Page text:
At a Glance


PeRL studies autonomous navigation and mapping for mobile robots in a priori unknown environments.

Dig Deeper

Naval Engineering Education Center (NEEC)

Unmanned Landing

Autonomous systems are playing an ever growing, and more crucial role in the Navy active fleet. As such, the U.S. Navy has a need to educate and hire a cross-disciplinary civilian workforce who are trained in the science and technology behind the next-generation of autonomous systems. This NEEC project will crucially help to fill that role by educating and training an undergraduate and graduate student cohort in the cross-disciplinary system issues in developing robust autonomy for unmanned vehicle systems.

NEEC Project Objective

The center of focus of this project will be a multi agent unmanned vehicle system testbed that will allow the students to learn, train, and perform experiments with real unmanned vehicle systems. Proposed science and technology areas that students will work on are:

Autonomous mapping and navigation
Cooperative control and search
Computer vision, Lidar and multi-sensor fusion for robust intelligence
Kalman filtering, particle filtering, and Bayesian estimation methods
Robust autonomy
System integration
Embedded system programming
Sensing and perception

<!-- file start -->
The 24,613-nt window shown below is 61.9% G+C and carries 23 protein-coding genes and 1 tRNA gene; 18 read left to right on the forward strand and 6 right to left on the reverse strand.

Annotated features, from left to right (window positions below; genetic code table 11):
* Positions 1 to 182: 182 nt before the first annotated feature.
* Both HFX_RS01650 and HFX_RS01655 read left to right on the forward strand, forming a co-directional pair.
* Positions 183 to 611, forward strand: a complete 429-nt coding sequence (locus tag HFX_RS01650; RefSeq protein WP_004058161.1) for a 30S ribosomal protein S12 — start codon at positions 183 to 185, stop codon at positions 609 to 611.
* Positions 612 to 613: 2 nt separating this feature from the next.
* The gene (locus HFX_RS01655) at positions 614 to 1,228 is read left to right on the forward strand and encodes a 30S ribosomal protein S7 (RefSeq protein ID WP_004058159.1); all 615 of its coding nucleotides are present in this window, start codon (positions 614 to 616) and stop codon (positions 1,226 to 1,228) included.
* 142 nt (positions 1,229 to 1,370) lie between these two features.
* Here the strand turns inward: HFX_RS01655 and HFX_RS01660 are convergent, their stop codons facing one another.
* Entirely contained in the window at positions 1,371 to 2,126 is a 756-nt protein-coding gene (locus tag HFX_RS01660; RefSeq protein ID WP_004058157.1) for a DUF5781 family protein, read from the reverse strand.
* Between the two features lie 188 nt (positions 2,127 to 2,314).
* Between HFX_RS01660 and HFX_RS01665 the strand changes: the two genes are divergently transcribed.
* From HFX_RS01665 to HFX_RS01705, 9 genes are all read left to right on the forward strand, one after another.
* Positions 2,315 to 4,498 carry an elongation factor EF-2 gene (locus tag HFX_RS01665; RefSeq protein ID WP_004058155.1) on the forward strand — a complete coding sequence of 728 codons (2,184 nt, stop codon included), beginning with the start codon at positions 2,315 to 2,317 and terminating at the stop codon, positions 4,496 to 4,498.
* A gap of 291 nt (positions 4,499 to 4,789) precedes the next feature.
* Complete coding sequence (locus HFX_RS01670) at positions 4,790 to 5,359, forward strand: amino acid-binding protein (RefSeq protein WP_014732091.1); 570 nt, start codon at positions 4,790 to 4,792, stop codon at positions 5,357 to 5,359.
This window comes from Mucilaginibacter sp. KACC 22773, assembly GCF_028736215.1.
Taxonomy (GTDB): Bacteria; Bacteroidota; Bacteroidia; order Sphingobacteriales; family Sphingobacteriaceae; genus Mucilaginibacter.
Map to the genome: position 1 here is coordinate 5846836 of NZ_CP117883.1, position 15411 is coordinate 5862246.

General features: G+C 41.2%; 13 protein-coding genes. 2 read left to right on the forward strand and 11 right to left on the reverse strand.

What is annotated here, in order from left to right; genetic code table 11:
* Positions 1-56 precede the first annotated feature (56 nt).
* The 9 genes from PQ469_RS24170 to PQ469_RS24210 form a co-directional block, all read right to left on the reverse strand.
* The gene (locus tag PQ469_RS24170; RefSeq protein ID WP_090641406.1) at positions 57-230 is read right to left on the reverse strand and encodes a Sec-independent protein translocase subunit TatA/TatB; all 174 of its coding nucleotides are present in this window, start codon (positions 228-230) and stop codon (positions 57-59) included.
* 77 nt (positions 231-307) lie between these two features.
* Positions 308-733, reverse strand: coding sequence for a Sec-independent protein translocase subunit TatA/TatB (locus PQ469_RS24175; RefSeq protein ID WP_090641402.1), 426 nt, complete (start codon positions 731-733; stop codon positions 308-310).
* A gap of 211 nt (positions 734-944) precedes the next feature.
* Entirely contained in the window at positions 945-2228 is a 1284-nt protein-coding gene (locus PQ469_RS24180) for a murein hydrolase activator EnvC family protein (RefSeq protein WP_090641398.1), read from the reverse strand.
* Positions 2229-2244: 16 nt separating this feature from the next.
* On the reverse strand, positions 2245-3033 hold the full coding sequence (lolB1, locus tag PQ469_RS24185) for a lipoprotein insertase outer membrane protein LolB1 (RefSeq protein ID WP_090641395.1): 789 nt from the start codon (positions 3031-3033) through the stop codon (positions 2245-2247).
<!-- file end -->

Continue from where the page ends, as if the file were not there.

Control and path-planning

NEEC Project Testbed

Robotic Testbed Vehicles: Segway RMP-200 and AscTech Pelican

The testbed is comprised of one Segway RMP 200 autonomous ground vehicle, one AscTech Pelican autonomous quadrotor, and several Parrot AR.Drone quadrotors.

The rationale for choosing a dual ground/aerial platform is that:

  1. These vehicles exhibit all of the challenges of a real autonomous unmanned system including: embedded system programming, sensing and perception, control and path-planning.
  2. Having a mixed asset ground-aerial vehicle platform exposes the students to significantly different vehicle dynamics, and also allows for training and learning in cooperative heterogeneous autonomous vehicle systems.
  3. Ground and aerial quadrotor platforms allow for easy on-campus experimental use.


Watch the video below to see the team's progress on autonomously landing the quadrotor on a moving target. The UAV detects the target with its onboard cameras before extracting relative pose information and performing the landing maneuver.